I’m not a huge Lincoln fan. Don’t ask why. It’s complicated, and the zeitgeist doesn’t want to hear it.
Note that I said “not a huge … fan.” I know how to write “I hate Lincoln” and could have written that if I meant that.
And a few days ago, First Things had an article with a lede (“Though Abraham Lincoln was neither baptized nor joined a church of any kind, he was the most spiritually minded president in American history”) that made me think “Ah! At last! A neocon source sees fit to tell one of the less-than-flattering truths!”
I went to read it for confirmation of my pre-existing bias and came away a little less biased. This, for instance, made me afford a little respect for one of his less-than-flattering traits:
So why did he never join a church himself? Two reasons. First, he was offended by the religious rivalry and braggadocio of the frontier preachers of his day. None of them made a compelling case to his lawyerly mind that only one denomination was right and all the others wrong. Further, Lincoln was reticent, “the most shut-mouthed man I know,” as his law partner William Herndon said. He did not want to cross the thin line between sincerity and self-righteousness. There was nothing smug about Lincoln’s faith.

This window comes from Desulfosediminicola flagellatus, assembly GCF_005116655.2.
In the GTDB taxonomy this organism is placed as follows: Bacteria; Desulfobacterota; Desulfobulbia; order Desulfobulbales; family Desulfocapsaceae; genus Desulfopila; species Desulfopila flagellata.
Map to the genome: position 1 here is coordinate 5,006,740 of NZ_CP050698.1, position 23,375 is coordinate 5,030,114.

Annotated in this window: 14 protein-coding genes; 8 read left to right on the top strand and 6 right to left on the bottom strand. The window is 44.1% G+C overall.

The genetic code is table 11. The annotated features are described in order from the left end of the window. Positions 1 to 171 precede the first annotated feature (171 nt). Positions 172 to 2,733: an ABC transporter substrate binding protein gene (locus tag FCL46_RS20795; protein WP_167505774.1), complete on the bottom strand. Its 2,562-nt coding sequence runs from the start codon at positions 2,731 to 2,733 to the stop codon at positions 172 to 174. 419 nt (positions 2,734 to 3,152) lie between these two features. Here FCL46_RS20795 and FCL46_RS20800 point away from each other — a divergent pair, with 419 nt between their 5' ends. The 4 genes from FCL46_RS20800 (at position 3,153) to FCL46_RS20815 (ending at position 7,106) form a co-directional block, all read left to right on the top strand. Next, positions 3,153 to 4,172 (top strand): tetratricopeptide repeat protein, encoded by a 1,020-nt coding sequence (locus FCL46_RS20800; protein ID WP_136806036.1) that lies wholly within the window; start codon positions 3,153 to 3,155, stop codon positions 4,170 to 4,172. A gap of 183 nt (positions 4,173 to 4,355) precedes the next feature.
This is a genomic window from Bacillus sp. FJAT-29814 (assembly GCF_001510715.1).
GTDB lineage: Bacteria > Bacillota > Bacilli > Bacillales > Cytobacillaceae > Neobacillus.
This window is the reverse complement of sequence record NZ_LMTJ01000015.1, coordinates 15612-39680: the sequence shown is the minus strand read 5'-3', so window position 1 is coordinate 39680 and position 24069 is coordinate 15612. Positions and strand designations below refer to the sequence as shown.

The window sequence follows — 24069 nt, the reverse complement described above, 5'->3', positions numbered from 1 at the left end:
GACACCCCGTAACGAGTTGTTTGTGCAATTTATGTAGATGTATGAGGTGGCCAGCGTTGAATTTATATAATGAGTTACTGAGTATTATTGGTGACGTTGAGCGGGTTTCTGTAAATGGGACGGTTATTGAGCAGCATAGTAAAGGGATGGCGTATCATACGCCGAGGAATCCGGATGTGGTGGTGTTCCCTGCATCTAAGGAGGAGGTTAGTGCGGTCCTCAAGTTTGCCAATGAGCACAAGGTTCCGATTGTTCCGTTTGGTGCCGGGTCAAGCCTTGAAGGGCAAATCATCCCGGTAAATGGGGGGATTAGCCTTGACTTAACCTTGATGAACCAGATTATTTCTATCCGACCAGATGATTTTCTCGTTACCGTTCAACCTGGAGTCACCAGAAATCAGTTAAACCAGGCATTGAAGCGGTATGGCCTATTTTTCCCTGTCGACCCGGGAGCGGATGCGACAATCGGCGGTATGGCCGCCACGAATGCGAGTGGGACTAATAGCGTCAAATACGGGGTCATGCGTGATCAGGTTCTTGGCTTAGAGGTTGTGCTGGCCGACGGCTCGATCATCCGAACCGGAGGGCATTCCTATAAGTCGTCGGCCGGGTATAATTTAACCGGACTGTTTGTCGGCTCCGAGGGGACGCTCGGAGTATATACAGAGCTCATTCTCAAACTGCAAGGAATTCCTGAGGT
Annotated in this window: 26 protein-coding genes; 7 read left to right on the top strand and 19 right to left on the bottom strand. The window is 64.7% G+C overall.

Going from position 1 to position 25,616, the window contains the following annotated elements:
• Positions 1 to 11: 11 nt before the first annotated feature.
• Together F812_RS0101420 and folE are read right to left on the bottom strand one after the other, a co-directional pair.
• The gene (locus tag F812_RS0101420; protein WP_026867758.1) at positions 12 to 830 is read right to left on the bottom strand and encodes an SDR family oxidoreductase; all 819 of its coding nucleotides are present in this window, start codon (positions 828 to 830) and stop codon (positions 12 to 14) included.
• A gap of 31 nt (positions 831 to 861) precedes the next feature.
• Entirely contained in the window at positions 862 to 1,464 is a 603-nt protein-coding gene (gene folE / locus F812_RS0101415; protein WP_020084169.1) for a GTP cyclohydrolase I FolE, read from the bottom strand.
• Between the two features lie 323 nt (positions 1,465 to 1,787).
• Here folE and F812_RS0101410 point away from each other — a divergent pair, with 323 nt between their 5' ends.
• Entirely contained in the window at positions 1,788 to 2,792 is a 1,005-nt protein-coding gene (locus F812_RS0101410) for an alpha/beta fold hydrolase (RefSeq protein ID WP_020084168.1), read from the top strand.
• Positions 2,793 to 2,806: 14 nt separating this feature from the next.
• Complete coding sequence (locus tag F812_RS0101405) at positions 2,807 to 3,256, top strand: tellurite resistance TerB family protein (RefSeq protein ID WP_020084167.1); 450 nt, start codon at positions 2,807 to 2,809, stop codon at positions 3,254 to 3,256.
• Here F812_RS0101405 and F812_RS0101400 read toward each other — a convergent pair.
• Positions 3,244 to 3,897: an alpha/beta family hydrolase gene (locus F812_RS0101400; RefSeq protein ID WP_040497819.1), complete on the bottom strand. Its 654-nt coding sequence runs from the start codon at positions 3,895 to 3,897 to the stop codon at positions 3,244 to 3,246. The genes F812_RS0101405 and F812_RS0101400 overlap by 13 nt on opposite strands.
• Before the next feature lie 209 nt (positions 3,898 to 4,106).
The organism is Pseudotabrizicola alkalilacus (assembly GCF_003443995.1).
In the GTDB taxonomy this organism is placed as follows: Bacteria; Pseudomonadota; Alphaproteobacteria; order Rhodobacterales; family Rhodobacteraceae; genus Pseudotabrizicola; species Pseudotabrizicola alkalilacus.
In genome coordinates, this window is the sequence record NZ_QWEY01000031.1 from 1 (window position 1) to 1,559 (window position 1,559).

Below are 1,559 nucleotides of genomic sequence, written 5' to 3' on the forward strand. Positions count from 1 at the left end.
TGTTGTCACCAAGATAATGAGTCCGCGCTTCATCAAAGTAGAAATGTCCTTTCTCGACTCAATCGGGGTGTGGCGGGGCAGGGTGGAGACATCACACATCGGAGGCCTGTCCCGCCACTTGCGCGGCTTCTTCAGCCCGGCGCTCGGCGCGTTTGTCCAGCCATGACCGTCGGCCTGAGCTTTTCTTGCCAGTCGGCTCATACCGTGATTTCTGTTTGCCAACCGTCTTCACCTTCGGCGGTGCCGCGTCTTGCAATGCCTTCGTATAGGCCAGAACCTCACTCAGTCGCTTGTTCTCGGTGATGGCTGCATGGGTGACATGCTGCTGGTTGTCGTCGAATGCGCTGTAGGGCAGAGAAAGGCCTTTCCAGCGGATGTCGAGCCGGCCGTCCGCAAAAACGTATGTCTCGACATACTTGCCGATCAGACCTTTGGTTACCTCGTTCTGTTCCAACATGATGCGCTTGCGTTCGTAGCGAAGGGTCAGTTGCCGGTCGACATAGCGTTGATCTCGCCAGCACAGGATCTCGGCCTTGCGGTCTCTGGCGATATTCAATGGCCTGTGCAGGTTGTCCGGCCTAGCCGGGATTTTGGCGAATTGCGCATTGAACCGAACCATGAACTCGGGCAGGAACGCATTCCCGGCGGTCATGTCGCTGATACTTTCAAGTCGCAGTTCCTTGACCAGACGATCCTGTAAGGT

Lincoln’s great achievement was to see the terrible times through which he lived in the context of God’s providential purposes. He referred to America as the almost-chosen nation and came to see himself as a “chosen instrument in the hands of the Almighty.” His firm belief that God is concerned for history and reveals his will in it drew on the wisdom of the Hebrew prophets, the teachings of the New Testament refracted through the tradition of St. Augustine, and the Calvinistic Baptists among whom he grew up.
If “A dog is better than I, because a dog loves and does not judge” (Abba Xanthios), then Honest Abe’s anticipation of Silent Cal is a virtue at least of sorts.
Happy birthday, Mr. President.
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“The remarks made in this essay do not represent scholarly research. They are intended as topical stimulations for conversation among intelligent and informed people.” (Gerhart Niemeyer)